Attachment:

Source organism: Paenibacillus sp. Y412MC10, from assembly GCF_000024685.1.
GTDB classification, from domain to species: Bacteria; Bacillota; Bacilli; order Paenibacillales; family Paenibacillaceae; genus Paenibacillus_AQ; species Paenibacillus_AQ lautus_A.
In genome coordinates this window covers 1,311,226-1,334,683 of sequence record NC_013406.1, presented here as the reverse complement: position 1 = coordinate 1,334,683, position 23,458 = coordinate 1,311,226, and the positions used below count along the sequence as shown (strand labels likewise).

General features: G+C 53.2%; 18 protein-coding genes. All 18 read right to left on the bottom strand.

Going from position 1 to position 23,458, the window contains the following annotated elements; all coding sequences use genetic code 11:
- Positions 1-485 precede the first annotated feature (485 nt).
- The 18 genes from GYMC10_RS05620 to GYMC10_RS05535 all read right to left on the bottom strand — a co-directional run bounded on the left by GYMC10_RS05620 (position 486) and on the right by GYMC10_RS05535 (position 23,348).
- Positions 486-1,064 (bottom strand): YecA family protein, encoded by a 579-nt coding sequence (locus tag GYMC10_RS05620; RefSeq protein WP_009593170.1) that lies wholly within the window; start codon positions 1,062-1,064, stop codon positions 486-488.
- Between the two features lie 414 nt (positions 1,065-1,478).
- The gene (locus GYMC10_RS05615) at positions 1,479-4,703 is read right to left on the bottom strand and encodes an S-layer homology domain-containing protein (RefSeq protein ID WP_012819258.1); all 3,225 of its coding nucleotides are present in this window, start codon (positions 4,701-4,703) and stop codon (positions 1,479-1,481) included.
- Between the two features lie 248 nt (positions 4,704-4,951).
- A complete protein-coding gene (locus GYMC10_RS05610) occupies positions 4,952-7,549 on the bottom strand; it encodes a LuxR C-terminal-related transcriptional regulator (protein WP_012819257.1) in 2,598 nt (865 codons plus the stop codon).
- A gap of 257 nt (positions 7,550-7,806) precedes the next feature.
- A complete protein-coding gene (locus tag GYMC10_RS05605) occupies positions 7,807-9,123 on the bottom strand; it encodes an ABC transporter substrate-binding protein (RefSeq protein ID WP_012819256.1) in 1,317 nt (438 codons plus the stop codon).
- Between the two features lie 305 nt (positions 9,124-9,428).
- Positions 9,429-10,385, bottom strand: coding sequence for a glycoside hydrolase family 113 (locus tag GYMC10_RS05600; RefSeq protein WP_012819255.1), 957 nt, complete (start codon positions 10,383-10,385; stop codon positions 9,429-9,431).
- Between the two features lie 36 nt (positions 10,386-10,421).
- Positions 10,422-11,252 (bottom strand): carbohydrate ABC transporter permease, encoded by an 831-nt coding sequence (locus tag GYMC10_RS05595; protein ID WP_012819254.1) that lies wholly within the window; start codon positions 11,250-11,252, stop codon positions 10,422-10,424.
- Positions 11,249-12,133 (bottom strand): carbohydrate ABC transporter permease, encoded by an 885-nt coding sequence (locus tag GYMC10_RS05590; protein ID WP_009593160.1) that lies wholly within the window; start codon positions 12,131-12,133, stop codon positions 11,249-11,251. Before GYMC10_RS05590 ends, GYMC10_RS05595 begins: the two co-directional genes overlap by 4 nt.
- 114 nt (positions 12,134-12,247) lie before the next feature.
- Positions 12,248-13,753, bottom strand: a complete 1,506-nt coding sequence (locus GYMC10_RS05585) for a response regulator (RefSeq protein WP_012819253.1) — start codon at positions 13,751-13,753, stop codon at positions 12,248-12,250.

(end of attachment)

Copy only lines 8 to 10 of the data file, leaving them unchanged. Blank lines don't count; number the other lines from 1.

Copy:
- Positions 486-1,064 (bottom strand): YecA family protein, encoded by a 579-nt coding sequence (locus tag GYMC10_RS05620; RefSeq protein WP_009593170.1) that lies wholly within the window; start codon positions 1,062-1,064, stop codon positions 486-488.
- Between the two features lie 414 nt (positions 1,065-1,478).
- The gene (locus GYMC10_RS05615) at positions 1,479-4,703 is read right to left on the bottom strand and encodes an S-layer homology domain-containing protein (RefSeq protein ID WP_012819258.1); all 3,225 of its coding nucleotides are present in this window, start codon (positions 4,701-4,703) and stop codon (positions 1,479-1,481) included.